Lap 1 – 31.17
Lap 2 – 30.55
Lap 3 – 30.56
Lap 4 – 30.22
Lap 5 – 31.07
Lap 6 – 33.10
Lap 7 – 38.33
Lap 8 – 38.57

I’m getting pretty good at running even splits, although I ran out of gas on the last 2 laps.  There was a lot more run/walking involved, but a finishing time of 4 hours 25 minutes and 7 seconds.  That’s my third quickest marathon ever and quickest trail marathon by a distance.

At the end of day 1, I must admit that I was pretty reticent about doing the same thing the next day (but in the opposite direction).  It turns out that there was nothing to fear.  In fact, day 2 was much more fun.  I ran with Nick and Philippe for the first 3 laps.  We took lots of photos and had a real laugh.

 

I set out at 5 hour 25 minute pace (an hour slower than the previous day seemed like a good arbitrary target).  My pacing on day 2 was spot on.

Lap 1 – 39.40
Lap 2 – 39.02
Lap 3 – 38.38
Lap 4 – 39.41
Lap 5 – 38.11
Lap 6 – 38.15
Lap 7 – 37.12
Lap 8 – 36.12

That’s 5 hours 6 minutes and 51 seconds.

Almost constant until the last 2 laps when I speeded up.  I felt strong and really loved day 2.  Very unexpected.

I fuelled on baby food, tomatoes, crisps and fruit.  I took a salt tablet every hour and used Zero electrolyte tablets in my drinks.

As far as confidence boosts for my second 50 miler go, this could not have been better.

So, what did I learn from this weekend:

  1. Pacing is king. Choose a pace that you feel you’re going to be comfortable at and keep to it.  Even if you’re feeling good at 10k, 15k or 20k, don’t speed up.  It’s a marathon, not a sprint.  Literally.
  2. If you wear a head torch in bed and there is a moth in your tent, it will constantly fly into your head until you turn the torch off.
  3. Learn from the professionals. Having read about the meticulous preparation of the Team GB cycling squad and how they take their own pillows with them everywhere they go, to aid with better sleep, I decided to take my own pillows with me.  This was clearly a step up from rolling up my bulky clothing to fashion a pillow, which is what I did at Giant’s Head.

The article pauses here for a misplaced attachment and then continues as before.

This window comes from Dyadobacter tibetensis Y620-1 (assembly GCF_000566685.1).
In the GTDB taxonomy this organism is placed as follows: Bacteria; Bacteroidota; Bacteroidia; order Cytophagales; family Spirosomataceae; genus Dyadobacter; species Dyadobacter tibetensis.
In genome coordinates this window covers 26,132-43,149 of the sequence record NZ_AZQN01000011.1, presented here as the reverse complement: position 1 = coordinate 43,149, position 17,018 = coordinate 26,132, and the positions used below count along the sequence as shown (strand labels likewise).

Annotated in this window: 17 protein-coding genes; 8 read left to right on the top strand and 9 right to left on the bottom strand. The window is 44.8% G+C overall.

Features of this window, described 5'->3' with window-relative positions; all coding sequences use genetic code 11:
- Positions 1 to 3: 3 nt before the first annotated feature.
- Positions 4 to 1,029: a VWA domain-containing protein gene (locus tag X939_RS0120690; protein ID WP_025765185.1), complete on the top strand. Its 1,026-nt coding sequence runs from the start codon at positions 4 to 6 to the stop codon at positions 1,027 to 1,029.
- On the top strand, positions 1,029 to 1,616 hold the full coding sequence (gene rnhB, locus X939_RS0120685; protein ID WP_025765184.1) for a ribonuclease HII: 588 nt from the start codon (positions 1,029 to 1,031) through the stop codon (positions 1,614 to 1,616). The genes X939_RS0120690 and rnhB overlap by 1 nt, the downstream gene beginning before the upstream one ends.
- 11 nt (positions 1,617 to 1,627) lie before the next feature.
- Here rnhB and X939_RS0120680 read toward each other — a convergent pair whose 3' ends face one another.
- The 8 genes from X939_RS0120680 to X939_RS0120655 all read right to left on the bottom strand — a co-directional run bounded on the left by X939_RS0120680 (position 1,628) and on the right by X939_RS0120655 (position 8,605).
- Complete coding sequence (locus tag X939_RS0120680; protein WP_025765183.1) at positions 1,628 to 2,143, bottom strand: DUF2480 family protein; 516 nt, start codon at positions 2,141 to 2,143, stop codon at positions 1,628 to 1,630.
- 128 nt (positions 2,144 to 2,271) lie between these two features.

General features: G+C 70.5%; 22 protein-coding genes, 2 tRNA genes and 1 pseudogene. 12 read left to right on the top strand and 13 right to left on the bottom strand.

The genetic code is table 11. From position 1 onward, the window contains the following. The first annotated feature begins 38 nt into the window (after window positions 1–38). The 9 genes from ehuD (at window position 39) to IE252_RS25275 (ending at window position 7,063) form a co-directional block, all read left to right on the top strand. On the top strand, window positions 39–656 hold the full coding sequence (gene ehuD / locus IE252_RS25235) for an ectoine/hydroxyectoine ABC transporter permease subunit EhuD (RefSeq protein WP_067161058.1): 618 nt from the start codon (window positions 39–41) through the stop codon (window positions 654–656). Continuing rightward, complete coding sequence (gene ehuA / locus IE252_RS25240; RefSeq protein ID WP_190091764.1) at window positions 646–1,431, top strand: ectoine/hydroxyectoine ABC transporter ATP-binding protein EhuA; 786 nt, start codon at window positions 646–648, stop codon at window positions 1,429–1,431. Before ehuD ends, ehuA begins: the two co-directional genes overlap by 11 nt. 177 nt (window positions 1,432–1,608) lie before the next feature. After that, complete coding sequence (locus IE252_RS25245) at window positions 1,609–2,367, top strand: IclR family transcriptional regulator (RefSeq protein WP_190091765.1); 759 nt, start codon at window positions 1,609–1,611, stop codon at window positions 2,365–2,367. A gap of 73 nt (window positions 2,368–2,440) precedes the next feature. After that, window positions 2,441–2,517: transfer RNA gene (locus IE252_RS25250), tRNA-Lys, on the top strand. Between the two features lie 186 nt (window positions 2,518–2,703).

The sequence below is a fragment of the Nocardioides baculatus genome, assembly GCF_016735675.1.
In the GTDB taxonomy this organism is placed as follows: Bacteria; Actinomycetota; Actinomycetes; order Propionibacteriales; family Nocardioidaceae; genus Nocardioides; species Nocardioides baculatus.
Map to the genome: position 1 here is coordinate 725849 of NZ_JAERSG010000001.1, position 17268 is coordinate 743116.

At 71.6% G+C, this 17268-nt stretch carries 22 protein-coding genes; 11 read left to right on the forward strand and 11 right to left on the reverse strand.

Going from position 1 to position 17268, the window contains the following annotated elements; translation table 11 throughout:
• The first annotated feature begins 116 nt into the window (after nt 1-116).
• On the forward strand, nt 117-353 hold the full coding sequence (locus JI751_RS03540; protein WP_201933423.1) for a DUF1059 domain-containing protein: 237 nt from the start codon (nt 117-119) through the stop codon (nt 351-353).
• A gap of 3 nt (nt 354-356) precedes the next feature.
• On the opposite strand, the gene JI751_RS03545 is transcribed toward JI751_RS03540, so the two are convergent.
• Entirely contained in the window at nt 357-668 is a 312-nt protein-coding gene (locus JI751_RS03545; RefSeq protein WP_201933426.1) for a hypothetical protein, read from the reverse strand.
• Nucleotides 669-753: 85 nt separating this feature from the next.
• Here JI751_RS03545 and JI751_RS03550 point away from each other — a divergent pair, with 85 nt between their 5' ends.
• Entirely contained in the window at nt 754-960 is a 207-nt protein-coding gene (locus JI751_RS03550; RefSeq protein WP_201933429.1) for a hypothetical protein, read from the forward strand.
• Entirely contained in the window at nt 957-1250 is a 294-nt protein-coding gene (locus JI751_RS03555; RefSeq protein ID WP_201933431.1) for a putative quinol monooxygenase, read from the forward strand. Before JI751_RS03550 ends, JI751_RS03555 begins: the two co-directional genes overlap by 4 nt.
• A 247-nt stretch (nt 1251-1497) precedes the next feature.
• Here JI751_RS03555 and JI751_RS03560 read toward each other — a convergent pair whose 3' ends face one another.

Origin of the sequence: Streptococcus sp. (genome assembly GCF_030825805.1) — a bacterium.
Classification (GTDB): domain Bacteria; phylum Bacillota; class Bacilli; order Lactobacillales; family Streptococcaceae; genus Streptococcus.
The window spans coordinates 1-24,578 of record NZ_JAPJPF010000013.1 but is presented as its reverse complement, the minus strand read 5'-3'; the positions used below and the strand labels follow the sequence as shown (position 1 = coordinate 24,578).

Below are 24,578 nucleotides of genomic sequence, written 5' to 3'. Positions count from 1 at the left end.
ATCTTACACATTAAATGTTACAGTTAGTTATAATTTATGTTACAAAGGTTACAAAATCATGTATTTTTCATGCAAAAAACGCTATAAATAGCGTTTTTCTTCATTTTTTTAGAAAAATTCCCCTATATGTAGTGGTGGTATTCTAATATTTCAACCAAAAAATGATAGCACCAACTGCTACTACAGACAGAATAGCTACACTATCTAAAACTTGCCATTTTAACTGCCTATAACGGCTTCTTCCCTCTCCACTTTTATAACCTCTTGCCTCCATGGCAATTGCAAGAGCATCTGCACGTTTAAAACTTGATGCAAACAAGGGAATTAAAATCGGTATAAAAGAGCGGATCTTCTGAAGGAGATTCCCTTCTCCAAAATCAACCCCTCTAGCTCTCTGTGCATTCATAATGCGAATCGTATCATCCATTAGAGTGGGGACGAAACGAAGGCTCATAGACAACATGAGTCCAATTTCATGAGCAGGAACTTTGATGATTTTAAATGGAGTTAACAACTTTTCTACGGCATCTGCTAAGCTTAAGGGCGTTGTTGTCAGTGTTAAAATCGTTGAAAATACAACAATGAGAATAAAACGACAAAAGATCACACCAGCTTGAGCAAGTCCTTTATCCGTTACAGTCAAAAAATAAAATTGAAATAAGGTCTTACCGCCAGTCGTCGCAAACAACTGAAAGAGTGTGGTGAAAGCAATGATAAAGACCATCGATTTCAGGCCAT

4. Philippe is forgetting how to speak French.
  5. Get smaller bags to pack different types of things in, rather than putting everything in one big bag. This will make it easier to find things.  In conjunction with this, get everything ready the night before the race rather than rolling up, cracking open a beer and saying ‘I’ll do it in the morning’.
  6. The weather always sounds worse inside a tent than it actually is outside.
  7. Runners are brilliant. Volunteers, photographers, fellow runners.    Just amazing.  This community is the business.  It doesn’t matter how quick or slow you are.  Everyone cheers.  Everyone encourages you along.  Big hugs to you all.
  8. ABBA can make you happy. I know that the circumstances were slightly strange, but ABBA actually made me happy.  My only regret is that I didn’t get the chance to sing ‘Knowing Me Knowing You, Aha’ in an Alan Partridge style at the aid station.
  9. Hokas are sooooooooooooooooooo comfortable. I ran the first half of day 2 in my normal Adidas road shoe, but changed back to my Hokas for the last 3 laps.  My first ever pair and I love them.

So, that’s the Bad Cow by White Star running.  In a nut shell, great race, lovely place, wonderful people, amazing medals, free photos (yes free photos – free – yes free, and they’re really good.  A huge thank you to Rob Hannam for these) and the best aid station on the planet.  There is only one thing I’d suggest as an improvement for this event and that is the flavour of the crisps in the goods bag.  Would have loved veggie friendly crisps. You can tell that your £30-ish has been well spent when that’s how deep you have to scrape the barrel for something you’d like to change.

Thank you Andy, the Race Director.  Just amazing.  You set the standard.

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The East Farm Frolic by Jay Wadey

The East Farm Frolic is not just another race, no sir!

It is an experience. An experience that everyone reading this would be able to participate in, and from the Burgess Hill Runners first time taking part in this event, I can honestly say that I can see an even bigger squad heading off to Dorset for next years race.

Although the actual race is on a Sunday, to really get in the mood, I would advise arriving on the Saturday with your camping equipment and staying through to Monday. That way you can really soak up the atmosphere and you feel the excitement growing! The main pack of the blue army managed to all camp in the same spot and it really made for a great base for the weekend. Most of the first afternoon was spent erecting tents and getting ourselves comfortable, but by tea time, most of us headed to the start area, where there was a huge tent where you could get a meal and if you fancied, a rather nice ale or two (or three)! It was lovely to meet other runners and chat. The evening was warm and pleasant, and it was great to chill out before the next days main event.